今月の文化 2019年7月

Hello! Right now it is the rainy season, called tsuyu, however this year has not been too bad. I wish every year were more like this, but that’s just wishful thinking.

July is the most popular month for students because of summer vacation! Summer vacation starts in elementary school. The amount of vacation time varies from school to school. Most schools start summer vacation in the 3rd or 4th week of July and end in late August. The new semester starts at the beginning of September.

In the US, summer vacation usually starts in June, so I felt it was very long. What did you do during summer vacation when you were a kid?

In Japan, children gather at parks, shrines, or temples at around 6 am and do radio calisthenics. The kids can get stamps or stickers on their activity cards when they do this. If they get many stamps/stickers, they can get a prize from their schools. My elementary school had a pool, so I used to go there everyday for free pool activities. There also were public pools and a public warm water pool in my town, so I went there with my friends.

There are lots of activities to do if you are in the countryside. I gathered many shiny stones/branches/flowers from around my house. I went to look for beetles, and practiced jump rope, played on the swings, and explored by bike the parts of my town which I hadn’t yet discovered.

I had a game system called “Family Computer” (known as NES in English). So my friends gathered at my house and played Super Mario Brothers and Donkey Kong with me. We didn’t have AC at that time, so we used a fan. A bunch of sweaty kids looking at a TV monitor all together in one room sounds gross, but it’s one of my nostalgic memories.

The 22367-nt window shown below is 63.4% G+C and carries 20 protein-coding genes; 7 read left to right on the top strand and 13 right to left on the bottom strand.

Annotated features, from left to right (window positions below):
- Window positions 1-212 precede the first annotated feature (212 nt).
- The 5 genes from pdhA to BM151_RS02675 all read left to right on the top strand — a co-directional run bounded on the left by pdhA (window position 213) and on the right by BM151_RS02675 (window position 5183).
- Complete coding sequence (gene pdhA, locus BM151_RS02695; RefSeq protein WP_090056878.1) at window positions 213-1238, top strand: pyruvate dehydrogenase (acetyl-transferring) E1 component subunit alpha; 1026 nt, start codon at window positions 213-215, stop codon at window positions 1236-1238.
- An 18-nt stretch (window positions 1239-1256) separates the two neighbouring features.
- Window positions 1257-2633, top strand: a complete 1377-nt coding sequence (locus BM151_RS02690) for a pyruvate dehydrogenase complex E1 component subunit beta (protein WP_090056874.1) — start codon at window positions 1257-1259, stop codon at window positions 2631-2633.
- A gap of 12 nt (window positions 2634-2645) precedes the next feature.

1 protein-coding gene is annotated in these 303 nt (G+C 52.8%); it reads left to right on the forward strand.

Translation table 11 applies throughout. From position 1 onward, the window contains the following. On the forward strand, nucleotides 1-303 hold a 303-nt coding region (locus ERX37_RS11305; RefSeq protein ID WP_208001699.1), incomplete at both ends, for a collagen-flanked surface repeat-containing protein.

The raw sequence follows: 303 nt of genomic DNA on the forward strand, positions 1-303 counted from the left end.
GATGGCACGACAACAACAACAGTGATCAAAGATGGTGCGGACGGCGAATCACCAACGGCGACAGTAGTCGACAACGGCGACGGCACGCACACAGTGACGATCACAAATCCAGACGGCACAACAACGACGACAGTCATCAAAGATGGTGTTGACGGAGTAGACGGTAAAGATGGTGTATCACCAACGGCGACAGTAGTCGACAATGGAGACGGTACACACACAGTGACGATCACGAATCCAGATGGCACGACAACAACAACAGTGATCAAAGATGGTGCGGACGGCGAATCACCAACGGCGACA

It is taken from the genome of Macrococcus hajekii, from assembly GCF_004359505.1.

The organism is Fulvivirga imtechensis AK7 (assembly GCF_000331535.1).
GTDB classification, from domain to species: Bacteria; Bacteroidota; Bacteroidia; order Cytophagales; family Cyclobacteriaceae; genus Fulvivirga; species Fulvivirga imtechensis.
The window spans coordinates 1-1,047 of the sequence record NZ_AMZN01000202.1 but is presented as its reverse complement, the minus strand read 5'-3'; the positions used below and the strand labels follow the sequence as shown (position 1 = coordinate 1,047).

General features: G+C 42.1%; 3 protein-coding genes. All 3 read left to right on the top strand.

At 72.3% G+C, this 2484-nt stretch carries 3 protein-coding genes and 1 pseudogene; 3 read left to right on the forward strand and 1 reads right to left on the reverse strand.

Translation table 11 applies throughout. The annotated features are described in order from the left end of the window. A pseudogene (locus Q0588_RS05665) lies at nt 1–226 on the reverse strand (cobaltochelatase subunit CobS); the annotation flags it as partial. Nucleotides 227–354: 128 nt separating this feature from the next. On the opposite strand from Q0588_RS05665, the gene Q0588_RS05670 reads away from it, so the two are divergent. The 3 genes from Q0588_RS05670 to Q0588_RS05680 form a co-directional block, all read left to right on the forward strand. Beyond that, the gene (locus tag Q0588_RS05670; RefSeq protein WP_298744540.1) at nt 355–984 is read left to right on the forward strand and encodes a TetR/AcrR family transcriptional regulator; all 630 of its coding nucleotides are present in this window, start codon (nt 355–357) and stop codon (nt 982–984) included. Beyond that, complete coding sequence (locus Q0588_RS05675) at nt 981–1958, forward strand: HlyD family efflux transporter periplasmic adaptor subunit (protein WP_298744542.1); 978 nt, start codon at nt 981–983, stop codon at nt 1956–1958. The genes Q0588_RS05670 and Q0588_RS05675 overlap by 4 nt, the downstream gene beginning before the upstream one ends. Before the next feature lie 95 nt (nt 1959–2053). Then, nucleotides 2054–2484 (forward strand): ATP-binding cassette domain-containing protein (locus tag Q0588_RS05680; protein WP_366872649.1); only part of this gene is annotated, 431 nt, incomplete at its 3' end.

Now that I recall, I think that elementary school summer vacation was the longest and the best. I wonder what other countries’ kids do during their summer vacations…

今月の文化 2019年6月




Hello everyone

This year’s June wasn’t too bad. It was cool and comfortable. A lot of prefectures have officially said they have entered the tsuyu season, so most of Japan is experiencing tsuyu now.

The humidity and temperature will go up in July, and that will make us hesitate to go outside.

This month, I will introduce you to a Shinto event: Chinowa kuguri. A chinowa is a big circle made of a kind of reed called chigaya or kaya. Chinowa kuguri means making a chinowa and walking through it to wish for good luck. Some place do this twice a year, and some do it only in the summer.

The event originates in Japanese mythology. Once upon the time, the god Susanoo-no-mikoto asked Somin-shourai to let him stay at his house for one night. Somin generously let Susanoo use his house. In return, Susanoo told him, “To avoid bad luck, you should tie a small chinowa on your hip.” Somin-shorai did this, and was able to avoid many bad things. People copied the custom and started tying chinowa on their hips, hoping to have a peaceful life. During the Edo Period, the custom changed from wearing a small chinowa to passing though a big chinowa.